As I expected at the time, creationists were quick to insist that H. naledi couldn’t possibly be evidence for human evolution. However, though they all predictably agreed that it wasn’t a transitional form, they were completely unable to agree on what it was. Some saw the apparently intentional burial in a cave (which would have required the use of fire for artificial light) as undeniable evidence of humanity, while others pointed to the small cranial size and numerous australopithecine traits as an argument against this. Dr. Joel Duff of Naturalis Historia wrote a series of posts as the various responses emerged, illustrating the utter inability of creationists to reach any sort of resolution.It is this mix of traits, just like the mix you find in other fossils from all over the range of human history, that demonstrate the nature of evolution and how new traits arise. MacMillan has written, as have I, that as long as the focus is on individuals as representations, and not on the traits, themselves, then the constant flow of evolution will be completely invisible. This is the critical teaching of systematics.You don't follow the individuals. They might not go anywhere. You follow the traits.
The controversy gives us outsiders a glimpse into just what makes these groups tick. Creationist organizations are less focused on research and more focused on presenting a veneer of authority, as this earns the greatest amount of loyalty from their followers. So it was important for them to present an authoritative-sounding answer; after all, if there really are no “missing links”, then the true nature of a discovery like H. naledi should be readily apparent. The disagreement in their collective responses, however, only demonstrated what mainstream science already recognized: H. naledi really did have a mixture of modern and plesiomorphic traits.
He then has high praise for Todd Wood, someone who I have admired within the creationist sphere as just about the only person who treats the evidence honestly:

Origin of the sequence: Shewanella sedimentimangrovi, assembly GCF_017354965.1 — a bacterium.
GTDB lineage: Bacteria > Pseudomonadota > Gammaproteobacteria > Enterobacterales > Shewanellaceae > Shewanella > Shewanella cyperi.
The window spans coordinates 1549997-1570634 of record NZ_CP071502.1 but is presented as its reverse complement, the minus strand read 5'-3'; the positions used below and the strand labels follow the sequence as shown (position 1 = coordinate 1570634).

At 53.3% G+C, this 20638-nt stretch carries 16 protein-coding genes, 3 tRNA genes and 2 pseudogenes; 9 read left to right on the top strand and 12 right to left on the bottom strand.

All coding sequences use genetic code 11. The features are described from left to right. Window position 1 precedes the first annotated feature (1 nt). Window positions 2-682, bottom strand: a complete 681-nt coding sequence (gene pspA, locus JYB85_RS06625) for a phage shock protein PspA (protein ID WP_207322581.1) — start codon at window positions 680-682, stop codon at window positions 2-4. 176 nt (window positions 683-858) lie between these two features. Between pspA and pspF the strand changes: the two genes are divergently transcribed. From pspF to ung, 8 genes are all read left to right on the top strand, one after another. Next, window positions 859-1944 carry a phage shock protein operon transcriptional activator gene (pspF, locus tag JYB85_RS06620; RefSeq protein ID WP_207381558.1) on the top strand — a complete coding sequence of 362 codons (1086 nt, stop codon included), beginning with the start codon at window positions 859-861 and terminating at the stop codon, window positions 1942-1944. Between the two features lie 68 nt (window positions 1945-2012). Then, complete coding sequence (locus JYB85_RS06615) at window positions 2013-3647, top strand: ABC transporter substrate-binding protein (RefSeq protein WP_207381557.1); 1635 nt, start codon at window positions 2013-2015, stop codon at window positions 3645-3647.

Dr. Todd Wood is one of the few creationists who seems to make a genuine effort to approach evidence logically and honestly. In fact, Wood’s honesty about the positive evidence for evolution is one of the reasons I originally felt like I could be genuine in my own examination of the evidence, which ultimately led to my accepting science. Wood responded to the discovery of H. naledi rather differently than the larger creationist organizations. Rather than immediately claiming to know what the new species really was, he withheld judgment and advocated systematic research.Wood has tangled not just with AiG, but also with Reasons to Believe, Hugh Ross' OEC organization, about whom he suggests that we cannot trust. He has done so every time with integrity and honesty. It is his dogmatic approach to the scriptures that I find troubling, but that is not the subject of this post. MacMillan details an exchange between Wood and AiG that leaves him, like the rest of us, convinced that AiG is completely lacking in intellectual honesty:
One of AiG’s researchers, writing under the pseudonym of “Jean O’Micks”, initially agreed with Wood’s conclusions that H. naledi had too many human features to be considered an ape, but then reversed his view in a second article to match AiG’s initial claims. In response, Wood submitted an article to the Answers Research Journal pointing out that O’Micks reached this conclusion by excluding inconvenient data.Todd Wood weighed in on this:
While I obviously disagree with Wood’s views on origins and the age of the Earth, this paper was nonetheless an excellent example of using sound research principles to identify poor scholarship. What’s most interesting, though, is how AiG responded.
AiG accepted Wood’s submission to ARJ, but only after O’Micks had an opportunity to write a rebuttal. Then, they posted the rebuttal on their website first, ahead of Wood’s article...Now, I only have minimal experience publishing in scientific journals, but this is highly irregular. A reputable journal would either allow a letter to the editor in a later issue, or they would require a rebuttal to be submitted as a full peer-reviewed research project in a later issue. Posting a concurrent rebuttal demonstrates that ARJ’s claims of academic integrity and peer review are pure nonsense.